Tomorrow is the first trial of the season and I’ll be heading over to help out and hopefully learn a bit about it all.

Nosework #6 – Thinking outside the box

This was the final night of our first set of sessions. Ranger and I were running late so were only able to pop out for a quick pee before going in and getting ready.

There were only 4 of us there for class tonight so we got in a few searches. Ranger’s first search they used the little holed lid to see how he was doing. He had a little trouble finding it at first, but he circled back and (through I believe the process of elimination) realized which box it was. Did a couple searches mixing them up between on chairs and on the ground which he had no issues with.

His biggest test though was a search with the scent located in a book bag on the ground. The search space had boxes, cones, two bags, a tin, and a couple chairs with items on them. Ranger searched everything and couldn’t find it on the first full spin around; although he definitely was moving in a direction around the bag. He kept checking the boxes surrounded the bag, and I led him away for a couple seconds to let them flip it open a bit and he came back in to find it quite quickly.

You could almost see the light bulb go off in his head as he realized that the scent doesn’t necessarily need to be in a box. That he must check everything in the area to find it.

Note: This class I gave him a drink about halfway through and he downed quite a lot. It goes to show that scent work is a workout for him and I must start offering water after every set of searches.

Also, one of the instructors has offered for us to turn up to class early and work in the obedience class for the last fifteen to start giving him practice for his Canine Good Citizenship test the beginning of August. They’ve also mentioned setting up a search weekend for tracking which I think we’ll attend. Heck, if for nothing else we’ll get to see some good dogs working trails.

Agility #8

Last night’s agility was probably his worst, but also our best if that’s possible. When we were warming up he was bouncy and distracted trying to zoom off on the end of his leash a few times before settling in. We started with them going over a cavaletti set which Ranger took in bounding leaps (instead of trotting over nicely) and when we moved to the weaves he had literally no idea what was being asked (handlers walking on one side while the instructor loosely held the lead and just prevented them from making mistakes. He didn’t get it at all.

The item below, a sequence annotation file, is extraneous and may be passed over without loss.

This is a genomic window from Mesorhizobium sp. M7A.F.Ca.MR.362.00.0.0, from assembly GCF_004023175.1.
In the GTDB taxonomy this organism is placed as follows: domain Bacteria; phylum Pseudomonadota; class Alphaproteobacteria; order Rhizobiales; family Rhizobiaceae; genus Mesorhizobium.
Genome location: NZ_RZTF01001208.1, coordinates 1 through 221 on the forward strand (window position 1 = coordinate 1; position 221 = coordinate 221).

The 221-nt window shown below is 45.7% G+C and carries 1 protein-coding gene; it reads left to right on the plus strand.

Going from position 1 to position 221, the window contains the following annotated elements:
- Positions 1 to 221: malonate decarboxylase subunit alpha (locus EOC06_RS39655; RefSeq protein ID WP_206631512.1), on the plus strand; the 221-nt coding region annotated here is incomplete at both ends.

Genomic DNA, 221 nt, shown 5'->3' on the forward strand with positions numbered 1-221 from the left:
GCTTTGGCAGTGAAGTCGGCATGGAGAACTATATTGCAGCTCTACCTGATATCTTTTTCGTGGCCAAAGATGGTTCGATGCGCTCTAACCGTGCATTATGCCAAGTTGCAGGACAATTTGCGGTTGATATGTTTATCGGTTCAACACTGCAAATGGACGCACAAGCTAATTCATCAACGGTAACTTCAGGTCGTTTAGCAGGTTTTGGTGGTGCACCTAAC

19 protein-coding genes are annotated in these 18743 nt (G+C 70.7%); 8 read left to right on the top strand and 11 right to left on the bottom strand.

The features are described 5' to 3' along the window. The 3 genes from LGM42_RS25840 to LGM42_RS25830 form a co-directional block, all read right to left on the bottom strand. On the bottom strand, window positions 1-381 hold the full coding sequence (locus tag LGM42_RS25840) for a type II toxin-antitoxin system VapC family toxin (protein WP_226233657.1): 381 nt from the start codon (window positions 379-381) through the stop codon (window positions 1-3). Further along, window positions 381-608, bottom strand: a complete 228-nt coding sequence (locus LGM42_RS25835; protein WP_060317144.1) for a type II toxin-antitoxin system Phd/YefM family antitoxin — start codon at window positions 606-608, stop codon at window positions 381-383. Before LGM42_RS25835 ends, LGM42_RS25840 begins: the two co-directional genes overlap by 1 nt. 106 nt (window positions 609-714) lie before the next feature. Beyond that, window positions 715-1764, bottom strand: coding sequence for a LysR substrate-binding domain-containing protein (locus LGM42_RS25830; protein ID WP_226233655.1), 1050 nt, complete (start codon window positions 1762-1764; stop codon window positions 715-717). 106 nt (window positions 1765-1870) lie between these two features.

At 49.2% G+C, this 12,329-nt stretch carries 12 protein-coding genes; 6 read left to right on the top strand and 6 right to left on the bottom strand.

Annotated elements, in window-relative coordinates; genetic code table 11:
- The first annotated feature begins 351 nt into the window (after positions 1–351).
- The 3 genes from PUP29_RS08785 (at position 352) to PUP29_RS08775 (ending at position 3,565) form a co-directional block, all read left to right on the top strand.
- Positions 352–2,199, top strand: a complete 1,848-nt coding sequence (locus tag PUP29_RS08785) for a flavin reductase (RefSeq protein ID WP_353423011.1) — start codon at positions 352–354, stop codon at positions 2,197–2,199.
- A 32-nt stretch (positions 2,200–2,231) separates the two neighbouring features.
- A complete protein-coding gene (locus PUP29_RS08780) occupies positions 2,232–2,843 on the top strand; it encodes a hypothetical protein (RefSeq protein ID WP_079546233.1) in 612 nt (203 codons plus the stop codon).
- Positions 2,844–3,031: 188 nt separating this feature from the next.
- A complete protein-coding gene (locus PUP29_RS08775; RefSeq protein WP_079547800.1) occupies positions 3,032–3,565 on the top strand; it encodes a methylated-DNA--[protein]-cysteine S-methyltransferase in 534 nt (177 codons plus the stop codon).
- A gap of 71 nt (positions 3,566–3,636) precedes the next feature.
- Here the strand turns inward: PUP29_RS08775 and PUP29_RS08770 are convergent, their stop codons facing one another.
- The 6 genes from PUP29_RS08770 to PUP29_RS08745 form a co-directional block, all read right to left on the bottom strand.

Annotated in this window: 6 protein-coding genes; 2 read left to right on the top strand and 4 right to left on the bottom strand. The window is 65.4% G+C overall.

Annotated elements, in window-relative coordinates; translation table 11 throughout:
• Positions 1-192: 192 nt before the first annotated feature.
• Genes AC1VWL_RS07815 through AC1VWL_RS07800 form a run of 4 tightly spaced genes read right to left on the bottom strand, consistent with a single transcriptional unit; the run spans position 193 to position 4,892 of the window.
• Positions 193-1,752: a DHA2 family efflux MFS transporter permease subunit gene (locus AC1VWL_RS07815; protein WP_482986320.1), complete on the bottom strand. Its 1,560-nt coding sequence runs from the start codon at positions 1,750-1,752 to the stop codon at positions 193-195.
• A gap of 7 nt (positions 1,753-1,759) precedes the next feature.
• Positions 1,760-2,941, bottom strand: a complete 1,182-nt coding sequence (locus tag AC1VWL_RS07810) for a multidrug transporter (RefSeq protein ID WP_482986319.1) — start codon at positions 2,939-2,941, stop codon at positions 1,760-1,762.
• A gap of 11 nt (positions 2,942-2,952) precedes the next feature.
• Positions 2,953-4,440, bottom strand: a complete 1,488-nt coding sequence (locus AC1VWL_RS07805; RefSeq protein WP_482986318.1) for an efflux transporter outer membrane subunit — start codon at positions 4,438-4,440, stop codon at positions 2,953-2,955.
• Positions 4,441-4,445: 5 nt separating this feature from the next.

Then they put up the gates to have the dogs go through on their own and we took it very slowly with me on one side to guide him and the instructor on the other. The other dogs got it pretty quick and even did a little flying changes to add speed, but we worked on walking through v.e.r.y slowly and not trying to catapult over them (which he did once jumping the WHOLE setup from right to left. We did end on an easy slow walk through with him going where he was supposed to. Not sure if that’s the right setup for him to learn weaves so I might look at teaching him a different way.

Next we did the A-frame with click on contact and feed in box at bottom. The dogs are supposed to be free a few strides beforehand, but that involved Ranger pretty much soaring over the top, missing the contact entirely and landing in the box. We managed a good turn by gently holding him until his feet were on the bottom of the frame and then letting go while calmly walking it.

We then built up to a jump – spread – jump – tire – tunnel. The jumps were high enough that he couldn’t just blast through the whole thing and he’d have to use his brain. He tried once and didn’t shorten his stride enough for the spread and ducked out; before doing a little zoom followed by a fake spook at equipment followed by sniffing some grass and then spooking again. It reminded me of the horses when we’d train and they’d get frustrated at not being able to figure out what they needed to do.

When I tried to put him back into place he didn’t want to sit and gummed my hands so I asked for a sit, treated, and took a minute to pat him. When he was settled we worked through the sequence very slowly and he got it! He even ran ahead of me to dive into the tunnel!